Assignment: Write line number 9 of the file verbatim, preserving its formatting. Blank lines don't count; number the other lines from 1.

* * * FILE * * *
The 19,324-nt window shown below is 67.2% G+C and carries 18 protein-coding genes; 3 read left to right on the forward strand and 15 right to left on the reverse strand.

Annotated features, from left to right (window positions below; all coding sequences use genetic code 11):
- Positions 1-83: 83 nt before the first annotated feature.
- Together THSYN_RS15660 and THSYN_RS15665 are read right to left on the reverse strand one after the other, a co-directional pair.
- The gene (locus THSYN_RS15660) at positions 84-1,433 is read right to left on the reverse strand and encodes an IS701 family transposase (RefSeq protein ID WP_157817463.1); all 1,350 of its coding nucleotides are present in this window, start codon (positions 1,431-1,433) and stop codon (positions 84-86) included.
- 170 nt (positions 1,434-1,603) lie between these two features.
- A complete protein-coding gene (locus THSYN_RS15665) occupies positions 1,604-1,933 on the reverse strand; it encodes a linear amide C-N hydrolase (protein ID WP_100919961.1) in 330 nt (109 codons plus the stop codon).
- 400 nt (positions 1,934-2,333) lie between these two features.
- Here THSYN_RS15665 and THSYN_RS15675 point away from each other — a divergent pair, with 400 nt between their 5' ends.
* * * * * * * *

- Here THSYN_RS15665 and THSYN_RS15675 point away from each other — a divergent pair, with 400 nt between their 5' ends.